Beauty and the Beautiful

In my High School days there were phrases and ideas popular with my friends. We passed them around like little diamonds, turning them over and enjoying their sparkle and the way the light played through them. They were a wealth we treasured and hoped would paint our lives. Of course, most of them turned out to be low grade cubic zirconium, but hey, who can afford real diamonds these days?

One such saying was “You don’t love a woman because she’s beautiful, she’s beautiful because you love her.” It was short, pithy, built around an antithesis; what more could a quote desire? Besides, well, being right.

I remember this one being bantered around mostly in moments when someone did not feel particularly beautiful; sort of a linguistic-medication: “Hey, you feel ugly. Don’t worry, your always beautiful because someone loves you!” Thus triggering the rather confusing question: “Well, am I really ugly, but appearing beautiful because of that love? That helps a lot.” We also used in the counter point, that a man in love is no judge of a woman’s beauty.

This quote espouses a rather uncertain sentiment: namely, that beauty is in the eye of the beholder. A man looks at his wife and sees her beautiful because he loves her, even if she is as ugly as the underside of a poorly-maintained John Deer lawn mower.

But we do know there is beauty outside of the eye, particularly emphasized by culture. Each culture has standards of ‘young beauty,’ the attributes it expects a woman to have to be most beautiful (large breasts, small breasts, short, tall, slender, chubby). Yet beyond this is a certain universal standard of beauty, particularly found in faces. A beautiful face is beautiful across the world.

So there are woman who are beautiful even if we don’t love them. Here the sentiment of the saying is wise: do not choose to love a woman because she is beautiful. Love should not, cannot, be founded on externals. The sensual encounters (that is, of all the senses) between a man and a woman is, of course, the first way they encounter each other (seeing and hearing primarily, unless we’re in a Hollywood production. Then it’s probably physically bumping into each other accidentally). It must grow from there to include the sentimental (that is, emotional) and finally the full person. It is only in loving a person that love endures, for the physical and emotional elements will change.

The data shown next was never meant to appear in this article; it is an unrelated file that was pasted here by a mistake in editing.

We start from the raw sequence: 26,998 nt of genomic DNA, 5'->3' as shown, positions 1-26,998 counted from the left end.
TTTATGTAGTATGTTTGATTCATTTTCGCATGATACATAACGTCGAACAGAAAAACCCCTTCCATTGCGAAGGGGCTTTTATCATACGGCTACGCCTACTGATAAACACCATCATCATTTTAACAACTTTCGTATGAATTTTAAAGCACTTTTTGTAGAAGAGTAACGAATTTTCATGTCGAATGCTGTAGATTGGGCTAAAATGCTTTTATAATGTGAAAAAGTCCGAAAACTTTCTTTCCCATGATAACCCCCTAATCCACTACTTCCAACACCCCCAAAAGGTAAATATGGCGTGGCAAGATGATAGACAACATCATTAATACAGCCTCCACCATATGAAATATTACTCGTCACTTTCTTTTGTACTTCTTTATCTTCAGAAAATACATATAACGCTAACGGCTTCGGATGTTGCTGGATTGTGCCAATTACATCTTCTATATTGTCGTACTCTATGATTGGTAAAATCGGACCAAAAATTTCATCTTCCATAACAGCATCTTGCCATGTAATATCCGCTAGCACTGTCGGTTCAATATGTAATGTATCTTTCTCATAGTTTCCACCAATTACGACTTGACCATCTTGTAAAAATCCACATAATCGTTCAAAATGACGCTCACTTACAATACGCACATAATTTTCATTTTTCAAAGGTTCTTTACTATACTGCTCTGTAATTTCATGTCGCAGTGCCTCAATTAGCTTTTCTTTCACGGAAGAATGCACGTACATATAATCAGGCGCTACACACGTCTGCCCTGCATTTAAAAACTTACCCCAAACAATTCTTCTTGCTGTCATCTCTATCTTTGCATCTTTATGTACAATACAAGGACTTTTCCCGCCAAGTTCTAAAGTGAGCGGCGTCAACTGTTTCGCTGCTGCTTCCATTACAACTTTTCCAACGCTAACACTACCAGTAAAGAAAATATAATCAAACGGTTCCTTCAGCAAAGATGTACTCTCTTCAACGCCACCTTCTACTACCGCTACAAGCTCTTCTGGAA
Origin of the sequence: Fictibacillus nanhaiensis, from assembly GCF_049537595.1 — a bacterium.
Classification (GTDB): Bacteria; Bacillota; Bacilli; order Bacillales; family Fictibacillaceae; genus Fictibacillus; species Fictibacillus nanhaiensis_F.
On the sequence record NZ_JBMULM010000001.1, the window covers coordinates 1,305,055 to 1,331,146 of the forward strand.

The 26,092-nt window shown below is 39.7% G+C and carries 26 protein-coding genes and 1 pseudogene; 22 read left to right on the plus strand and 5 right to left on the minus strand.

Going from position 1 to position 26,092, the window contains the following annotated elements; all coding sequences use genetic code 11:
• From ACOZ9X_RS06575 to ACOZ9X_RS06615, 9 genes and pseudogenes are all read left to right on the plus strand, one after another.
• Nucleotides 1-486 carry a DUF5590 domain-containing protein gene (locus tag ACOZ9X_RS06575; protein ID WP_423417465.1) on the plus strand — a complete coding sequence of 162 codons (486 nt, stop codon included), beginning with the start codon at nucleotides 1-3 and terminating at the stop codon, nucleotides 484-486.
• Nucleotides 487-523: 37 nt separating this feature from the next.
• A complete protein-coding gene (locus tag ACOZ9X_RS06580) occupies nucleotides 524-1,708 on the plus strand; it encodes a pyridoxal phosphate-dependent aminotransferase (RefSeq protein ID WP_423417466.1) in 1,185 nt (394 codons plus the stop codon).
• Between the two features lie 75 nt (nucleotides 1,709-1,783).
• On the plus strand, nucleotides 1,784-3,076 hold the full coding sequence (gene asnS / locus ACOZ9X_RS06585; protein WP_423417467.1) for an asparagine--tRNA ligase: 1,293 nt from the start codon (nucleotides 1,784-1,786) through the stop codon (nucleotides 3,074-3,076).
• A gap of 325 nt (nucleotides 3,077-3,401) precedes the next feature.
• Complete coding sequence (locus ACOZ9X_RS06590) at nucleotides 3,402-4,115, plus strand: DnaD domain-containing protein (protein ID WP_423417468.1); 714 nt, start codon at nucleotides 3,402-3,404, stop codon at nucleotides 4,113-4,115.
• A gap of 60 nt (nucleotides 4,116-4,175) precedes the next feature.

But what of the flip side? Is it the idea that a woman is more beautiful if you love her, or that she is, independent of anything, beautiful because you love her?

I subscribe to a ontological understanding of beauty that says simply: to be is to be beautiful. A woman is beautiful because she is. More particularly, she is beautiful because she is a woman, because she has those attributes that make her a person of the female sex. It is a similar, though divergent, beauty to that which a man has as a person of the male sex. All woman are beautiful, always. The woman spending her life shrouded behind a burqa is still as physically beautiful as the lingerie model. The beholder is unnecessary.

All people are beautiful by their very being, in their very being. The woman who feels ugly is beautiful. It is not simply a case of being “beautiful in the eyes of God”; the woman is beautiful. Period. It is a fault of others if they do not see it; only by the fall is it possible not to see the beauty of every creature and the unique and unrepeatable beauty found in those made in the very imago dei. Despite the fall we are still given the chance to see this beauty, to embrace it, and love it. Let us not fail every day to reawaken our awareness of this beauty and our appreciation of it.

“You don’t love a woman because she is beautiful, but she is beautiful.”

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2 Responses to Beauty and the Beautiful

  1. Ha! This is so true. I’ve always thought something was off about the saying but did not know how to make sense of what I thought. Good to know. 🙂

  2. Mags says:

    A long time ago, a friend in high school said “There is no such thing as an ugly woman.” We thought he was just trying to schmooze. Turns out he was right. 🙂

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